The Last Remnant’s combat system is another annoying mess. Instead of commanding three or four characters in a small group, command a large team that can be divided. The way these units are placed on the control panel affects their combat behavior. When you pair certain characters in the same device, they are amplified and accelerated. I had to learn this from online guides because the game doesn’t explain this system very well. It’s never fun when a fight is so complex that I have to read online wikis to understand it (and I still don’t really understand it).

This version of the game includes all the content already added in last year’s PlayStation 4 version. The ability to speed up combat is a welcome addition to any long game where tightening is a factor. There is also an option that allows every character to be typed automatically without you having to worry about typing the right keys.

Don’t expect these options to make the game easier. The combat is still ridiculous, and the routine is a complex mess. I wish Square would take the time to really balance the enemies so that new players aren’t so put off by the complex combat system. It’s one thing when enemies are hard to beat. It’s different when they’re hard to beat and you have no idea what’s going on.

As the player raises their combat level, other enemies do the same, creating a system that simultaneously prevents level crushing, but also forces the player to fight enemies to make money hiring new party members. You can’t progress in the game without new party members, and the only way to get money is to defeat enemies and sell the loot. See the problem? Very quickly the enemies become so strong that it is impossible to defeat them, but it is necessary to do so to become strong enough to advance.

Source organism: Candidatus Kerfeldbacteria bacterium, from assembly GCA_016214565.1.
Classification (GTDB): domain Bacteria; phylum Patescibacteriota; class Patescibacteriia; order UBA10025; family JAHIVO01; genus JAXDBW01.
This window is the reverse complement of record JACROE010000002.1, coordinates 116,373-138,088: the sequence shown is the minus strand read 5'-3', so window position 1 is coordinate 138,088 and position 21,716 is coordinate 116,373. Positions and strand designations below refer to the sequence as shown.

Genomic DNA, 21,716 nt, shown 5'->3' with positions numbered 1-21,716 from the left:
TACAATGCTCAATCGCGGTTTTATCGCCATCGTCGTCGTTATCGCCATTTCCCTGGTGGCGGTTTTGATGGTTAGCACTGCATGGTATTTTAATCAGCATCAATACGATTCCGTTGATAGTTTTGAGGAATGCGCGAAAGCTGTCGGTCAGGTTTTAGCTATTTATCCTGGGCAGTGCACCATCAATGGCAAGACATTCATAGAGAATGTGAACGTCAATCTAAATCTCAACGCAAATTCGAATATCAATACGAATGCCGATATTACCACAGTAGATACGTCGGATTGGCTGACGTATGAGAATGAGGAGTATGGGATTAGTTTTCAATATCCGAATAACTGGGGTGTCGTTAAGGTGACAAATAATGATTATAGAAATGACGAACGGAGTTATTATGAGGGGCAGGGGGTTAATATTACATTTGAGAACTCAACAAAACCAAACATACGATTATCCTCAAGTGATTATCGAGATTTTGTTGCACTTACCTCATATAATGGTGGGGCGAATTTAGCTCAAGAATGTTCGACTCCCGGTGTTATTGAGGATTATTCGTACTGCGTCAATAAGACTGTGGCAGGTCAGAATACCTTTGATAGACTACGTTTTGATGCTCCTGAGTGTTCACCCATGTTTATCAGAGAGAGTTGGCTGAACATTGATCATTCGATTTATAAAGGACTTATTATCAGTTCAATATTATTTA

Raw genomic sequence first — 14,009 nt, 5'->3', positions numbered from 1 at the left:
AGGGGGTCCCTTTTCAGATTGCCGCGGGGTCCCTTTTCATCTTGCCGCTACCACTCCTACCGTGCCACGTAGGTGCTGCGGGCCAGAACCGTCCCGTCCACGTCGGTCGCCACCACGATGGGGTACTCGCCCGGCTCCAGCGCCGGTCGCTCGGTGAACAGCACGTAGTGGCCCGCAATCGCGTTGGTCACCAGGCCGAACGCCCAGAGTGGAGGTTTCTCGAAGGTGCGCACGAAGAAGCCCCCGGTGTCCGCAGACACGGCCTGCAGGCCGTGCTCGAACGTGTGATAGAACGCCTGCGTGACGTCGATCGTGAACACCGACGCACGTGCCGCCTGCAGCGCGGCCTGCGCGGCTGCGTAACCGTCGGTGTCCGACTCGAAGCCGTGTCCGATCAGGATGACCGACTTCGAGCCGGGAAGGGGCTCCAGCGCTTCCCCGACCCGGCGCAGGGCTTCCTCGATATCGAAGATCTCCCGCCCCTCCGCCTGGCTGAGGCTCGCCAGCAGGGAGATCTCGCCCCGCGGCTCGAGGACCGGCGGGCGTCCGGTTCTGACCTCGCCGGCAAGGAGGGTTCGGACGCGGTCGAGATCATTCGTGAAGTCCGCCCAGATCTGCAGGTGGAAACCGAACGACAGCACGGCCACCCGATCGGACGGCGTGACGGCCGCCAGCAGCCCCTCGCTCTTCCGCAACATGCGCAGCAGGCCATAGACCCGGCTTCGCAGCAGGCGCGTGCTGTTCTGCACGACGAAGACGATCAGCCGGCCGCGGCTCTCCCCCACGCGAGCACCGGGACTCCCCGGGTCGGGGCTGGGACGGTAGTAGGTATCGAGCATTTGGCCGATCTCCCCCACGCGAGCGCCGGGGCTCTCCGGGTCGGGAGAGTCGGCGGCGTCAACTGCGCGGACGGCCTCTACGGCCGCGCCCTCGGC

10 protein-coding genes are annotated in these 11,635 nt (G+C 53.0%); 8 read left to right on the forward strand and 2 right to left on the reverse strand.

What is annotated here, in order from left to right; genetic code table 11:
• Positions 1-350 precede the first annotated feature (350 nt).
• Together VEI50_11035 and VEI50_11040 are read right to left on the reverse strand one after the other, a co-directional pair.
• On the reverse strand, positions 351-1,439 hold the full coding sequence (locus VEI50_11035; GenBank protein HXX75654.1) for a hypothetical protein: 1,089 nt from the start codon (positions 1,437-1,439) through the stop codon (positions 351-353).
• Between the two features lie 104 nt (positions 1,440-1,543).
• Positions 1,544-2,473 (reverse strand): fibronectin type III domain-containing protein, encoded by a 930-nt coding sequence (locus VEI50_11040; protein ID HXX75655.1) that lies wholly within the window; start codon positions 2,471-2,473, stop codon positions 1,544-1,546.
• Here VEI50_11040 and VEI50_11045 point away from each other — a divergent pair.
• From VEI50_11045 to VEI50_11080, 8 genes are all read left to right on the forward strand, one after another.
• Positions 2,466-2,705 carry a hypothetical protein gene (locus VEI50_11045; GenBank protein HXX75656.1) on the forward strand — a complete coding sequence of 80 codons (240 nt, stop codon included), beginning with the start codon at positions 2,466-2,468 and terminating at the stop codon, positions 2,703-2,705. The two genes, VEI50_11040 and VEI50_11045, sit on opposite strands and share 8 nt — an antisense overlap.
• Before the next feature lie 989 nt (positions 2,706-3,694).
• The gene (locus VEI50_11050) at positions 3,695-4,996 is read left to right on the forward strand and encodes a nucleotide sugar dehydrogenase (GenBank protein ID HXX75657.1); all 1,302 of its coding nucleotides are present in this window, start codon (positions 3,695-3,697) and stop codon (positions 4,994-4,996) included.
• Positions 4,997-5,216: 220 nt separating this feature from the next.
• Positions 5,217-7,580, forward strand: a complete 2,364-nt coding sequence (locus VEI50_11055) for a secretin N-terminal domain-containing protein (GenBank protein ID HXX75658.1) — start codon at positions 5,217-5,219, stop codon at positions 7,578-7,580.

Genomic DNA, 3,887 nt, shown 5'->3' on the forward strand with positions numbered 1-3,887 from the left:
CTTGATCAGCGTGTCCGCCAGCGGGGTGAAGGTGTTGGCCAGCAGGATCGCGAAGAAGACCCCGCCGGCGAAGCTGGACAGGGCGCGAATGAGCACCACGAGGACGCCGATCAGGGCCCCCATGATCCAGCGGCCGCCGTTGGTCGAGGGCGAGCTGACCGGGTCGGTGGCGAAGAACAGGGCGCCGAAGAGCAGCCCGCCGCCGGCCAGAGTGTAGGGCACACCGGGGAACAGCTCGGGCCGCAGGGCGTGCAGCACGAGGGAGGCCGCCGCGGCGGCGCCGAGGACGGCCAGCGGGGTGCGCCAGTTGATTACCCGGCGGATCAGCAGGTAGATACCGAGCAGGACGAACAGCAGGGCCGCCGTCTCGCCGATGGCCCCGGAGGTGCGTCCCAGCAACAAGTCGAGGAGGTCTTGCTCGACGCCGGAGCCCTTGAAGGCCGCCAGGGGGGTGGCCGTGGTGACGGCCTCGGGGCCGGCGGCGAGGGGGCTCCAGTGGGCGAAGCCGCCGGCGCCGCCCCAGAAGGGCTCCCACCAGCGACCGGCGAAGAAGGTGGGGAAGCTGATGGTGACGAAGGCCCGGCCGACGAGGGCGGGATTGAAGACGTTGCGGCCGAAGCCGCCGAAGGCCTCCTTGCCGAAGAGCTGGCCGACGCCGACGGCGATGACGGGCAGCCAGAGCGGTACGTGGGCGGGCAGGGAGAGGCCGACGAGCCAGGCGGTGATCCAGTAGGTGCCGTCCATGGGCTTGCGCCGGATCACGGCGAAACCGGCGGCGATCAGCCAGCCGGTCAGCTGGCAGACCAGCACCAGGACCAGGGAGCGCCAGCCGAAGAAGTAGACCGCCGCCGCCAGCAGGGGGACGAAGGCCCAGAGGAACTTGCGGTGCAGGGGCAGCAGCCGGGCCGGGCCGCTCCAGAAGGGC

The graphics of The Last Remnant Remastered are actually quite good. They have a late PlayStation 2 era style that I particularly like. At least Square Enix has made an effort to make the game look good enough to attract new players. Music is standard for this company, with catchy action music and charming urban tunes. The presentation and music are almost enough to keep you playing through the long campaign (over 60 hours).

The last remnant was an almost forgotten relic of its time. It’s good that Square is working on re-releasing its old games, but I’m not sure who this game is for. He introduced new ideas that should have reinvented the JRPG genre, but instead fell into relative obscurity. There’s something here for die-hard JRPG fans, but like me, it’s best to skip this game and play one of the many other great JRPGs on Nintendo Switch, like Final Fantasy XII or Xenoblade Chronicles 2, which this game is so desperate to get.

Last cheque left
  • Charts – 7/10
  • Sound – 7/10
  • Gameplay – 5/10
  • Late Call – 6/10

6/10

Final thoughts : WARNINGS

Last Remnant Remastered is now available for the Nintendo Switch. It’s not a particularly good game, but there are some good ideas, albeit sporadic. With all the other JRPGs available on the Switch, it’s hard to justify why anyone would want this game more than any other.

Tony has been playing since he could walk. Pokémon Blue Version helped him learn to read. His greatest achievement is not just playing the entire Kingdom Hearts series, but understanding it.